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Six photos of the team working on this project.
Top left to right: Laura Carter, Allie Crout, Brenda Esparza. Bottom left to right: Amy Glen, Madison Russell, and Samantha Warriner. Photos by themselves.

Spring 2023 Project: Statutes at Large Aids

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The Statutes at Large has been an ongoing project with the Law Library of Congress, in fact, it was one of my first projects when joining the Law Library nearly ten years ago! The Statutes at Large made its debut on our website in 2014 and increased every year in scope until we had years 1789-1950 covered on our website. Initially just a large PDF, we worked to add downloadable individual titles for each Congress. Unfortunately with our migration to the new website, much of this work was lost, but it has been at the top of our list to bring this functionality back.

We began the process in the summer of 2022 when Olivia Kane-Cruz piloted this project as a proof of concept while working as a remote-directed fieldwork student. She completed the first 15 Congresses to much excitement, and we realized we had to continue this project even though it required an overwhelming amount of coding. Fortunately, Olivia became our Librarian-in-Residence and is now leading a group of six interns and volunteers to tackle this project. In just a few short months, we have been able to reach Congress 31, with more on the way!

To create these navigation aids for this digital collection, the HTML coding needs a chapter index with the number, title, and date for each Congress. In addition, each chapter needs a hyperlink to the exact location of each chapter within a PDF. Each Congress can have thousands of statutes, meaning thousands of lines of coding in each Congress and/or volume. This semester’s progress has already been a success and we hope to continue it in future semesters until we finish the collection!

A page description of the Acts of Congress navigation aid available at the Statutes at Large website.
The navigation aid “Acts of Congress” under the United States Statutes at Large collection. Click on the + to view the individual statute titles, dates, and links.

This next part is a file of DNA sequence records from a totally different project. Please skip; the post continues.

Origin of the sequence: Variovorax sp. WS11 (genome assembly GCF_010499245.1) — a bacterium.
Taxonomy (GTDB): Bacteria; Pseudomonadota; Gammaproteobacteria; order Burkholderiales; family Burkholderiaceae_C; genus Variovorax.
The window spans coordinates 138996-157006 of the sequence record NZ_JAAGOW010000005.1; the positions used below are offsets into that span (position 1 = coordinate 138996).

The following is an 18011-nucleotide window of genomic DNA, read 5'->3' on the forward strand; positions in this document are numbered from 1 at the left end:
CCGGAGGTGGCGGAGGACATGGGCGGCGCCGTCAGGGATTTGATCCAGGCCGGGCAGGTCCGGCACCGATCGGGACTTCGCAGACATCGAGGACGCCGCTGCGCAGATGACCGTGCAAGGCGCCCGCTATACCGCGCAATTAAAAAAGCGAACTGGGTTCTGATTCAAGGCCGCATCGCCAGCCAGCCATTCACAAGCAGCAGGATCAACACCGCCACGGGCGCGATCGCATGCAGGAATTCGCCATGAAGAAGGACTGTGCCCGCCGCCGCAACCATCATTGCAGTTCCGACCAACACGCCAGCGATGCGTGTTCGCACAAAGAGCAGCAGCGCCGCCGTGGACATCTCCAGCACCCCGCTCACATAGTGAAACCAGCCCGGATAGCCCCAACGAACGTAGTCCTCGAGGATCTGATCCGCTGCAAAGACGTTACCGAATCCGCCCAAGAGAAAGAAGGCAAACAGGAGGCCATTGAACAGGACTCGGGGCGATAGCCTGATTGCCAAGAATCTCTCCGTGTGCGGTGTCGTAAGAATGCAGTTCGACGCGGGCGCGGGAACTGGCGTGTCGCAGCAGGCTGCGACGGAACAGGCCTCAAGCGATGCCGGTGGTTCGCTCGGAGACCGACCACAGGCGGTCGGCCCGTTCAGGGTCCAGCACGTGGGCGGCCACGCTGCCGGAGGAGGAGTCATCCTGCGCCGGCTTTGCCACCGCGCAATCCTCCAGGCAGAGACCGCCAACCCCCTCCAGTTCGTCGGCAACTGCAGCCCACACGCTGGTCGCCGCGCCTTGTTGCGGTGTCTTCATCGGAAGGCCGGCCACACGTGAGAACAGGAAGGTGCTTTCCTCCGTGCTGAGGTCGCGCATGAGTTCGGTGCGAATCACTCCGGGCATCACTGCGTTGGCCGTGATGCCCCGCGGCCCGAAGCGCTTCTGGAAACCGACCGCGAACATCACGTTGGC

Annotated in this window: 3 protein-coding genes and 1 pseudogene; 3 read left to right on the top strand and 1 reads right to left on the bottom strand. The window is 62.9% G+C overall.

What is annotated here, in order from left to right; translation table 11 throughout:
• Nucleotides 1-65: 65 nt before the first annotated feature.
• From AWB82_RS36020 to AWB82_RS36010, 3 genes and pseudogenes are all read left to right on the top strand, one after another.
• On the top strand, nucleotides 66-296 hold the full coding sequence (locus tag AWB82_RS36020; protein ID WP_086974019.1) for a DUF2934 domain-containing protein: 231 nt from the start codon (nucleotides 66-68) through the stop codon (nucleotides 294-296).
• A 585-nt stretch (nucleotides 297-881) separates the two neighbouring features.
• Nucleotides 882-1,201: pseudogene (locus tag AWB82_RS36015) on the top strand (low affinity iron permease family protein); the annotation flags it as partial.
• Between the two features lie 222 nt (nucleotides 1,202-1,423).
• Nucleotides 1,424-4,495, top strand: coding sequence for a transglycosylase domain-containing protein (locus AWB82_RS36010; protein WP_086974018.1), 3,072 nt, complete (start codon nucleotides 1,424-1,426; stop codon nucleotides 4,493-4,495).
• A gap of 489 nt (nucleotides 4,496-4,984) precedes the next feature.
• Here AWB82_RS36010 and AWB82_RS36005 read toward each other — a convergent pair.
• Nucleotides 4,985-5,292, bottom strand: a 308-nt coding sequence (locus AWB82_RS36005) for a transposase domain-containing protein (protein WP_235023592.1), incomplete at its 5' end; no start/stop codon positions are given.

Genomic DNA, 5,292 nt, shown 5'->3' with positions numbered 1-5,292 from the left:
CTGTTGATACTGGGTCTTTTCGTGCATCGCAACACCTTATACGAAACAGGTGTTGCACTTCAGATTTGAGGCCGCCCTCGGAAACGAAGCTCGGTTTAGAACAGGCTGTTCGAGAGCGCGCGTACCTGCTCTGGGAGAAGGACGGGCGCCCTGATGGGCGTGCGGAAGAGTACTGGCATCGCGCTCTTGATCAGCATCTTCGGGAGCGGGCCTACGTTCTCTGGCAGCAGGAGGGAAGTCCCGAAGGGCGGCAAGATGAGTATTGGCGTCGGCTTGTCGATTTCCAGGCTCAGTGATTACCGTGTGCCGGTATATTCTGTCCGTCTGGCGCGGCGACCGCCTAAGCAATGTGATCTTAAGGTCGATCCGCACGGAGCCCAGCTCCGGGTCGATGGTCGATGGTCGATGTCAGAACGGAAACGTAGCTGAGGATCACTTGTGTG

Here are the six interns/volunteers working on this project:

Laura Carter is Missouri-born, North Carolina-raised, and now lives in South Carolina. She is currently in the Ph.D. program for library and information science at the University of South Carolina. She holds an M.L.I.S. from the University of South Carolina and a B.S.B.A. in marketing from East Carolina University. Besides the internship, Laura works as a project manager in the Digital Collections Department at the University of South Carolina. In her free time, Laura loves reading cozy mysteries, trying new recipes, and is currently learning Farsi with her Ph.D. cohort.

Allie Crout is a South Carolina native who holds a B.A. in history from Newberry College, a small liberal arts college in South Carolina, then obtained an M.L.I.S. from the University of South Carolina, where she worked at the South Caroliniana Library. She is currently completing her M.Phil in public history and cultural heritage from Trinity College Dublin, Ireland. She has worked at several public libraries and college archives throughout South Carolina as well as currently interning at St. Patrick’s Cathedral. Allie enjoys reading the latest novels, traveling to as many historical sites as possible, and spending time with her two dogs and family. 

Brenda Esparza recently completed an M.L.I.S. degree from the University of Arizona with an emphasis on digital preservation and metadata. Currently, she works for her public library system in Phoenix, Arizona, as an outreach specialist and as an adjunct librarian for her local community college. Her professional interests include community outreach, information organization, and digital collections. When not working, she enjoys tending to her house plants, hiking, and cooking tasty plant-based cuisines.

Amy Glen is a self-professed super history nerd from Virginia. She holds both a B.A. in English and history and an M.A. in applied history from George Mason University. Amy enjoys helping others with historical research and working towards her goal to make history interesting and accessible to all. When Amy is not researching and writing about history, she enjoys visiting historic sites and museums, reading and collecting old books, and playing with her two wild Westies.

Madison Russell was born and raised in Texas. She has a B.M. in jazz studies, an M.S. in interdisciplinary studies (interactive and virtual digital communication), and will have an M.S. in library science as of spring 2023 from the University of North Texas. As a composer, musician, and recording artist, Madison explores introspection, empathy, and the complexity of the human experience. She writes and performs alternative, jazz, and rock music as an artist and in various bands. She is dedicated to dismantling oppressive structures and striving for inclusivity and accessibility in music and information services. Her additional interests include reading, fashion, and design.

Samantha Warriner is California born and bred and has recently completed her M.L.I.S. studies at San José State University. Her focus was on digital literacy and programming, and paired with her theater and English undergrad degrees, she hopes to create educational and enjoyable experiences for all.  She currently works in the children’s department at a public library and loves learning new skills, like those via this remote metadata internship. In her spare time she helps organize fan conventions, as well as going on food adventures with friends.

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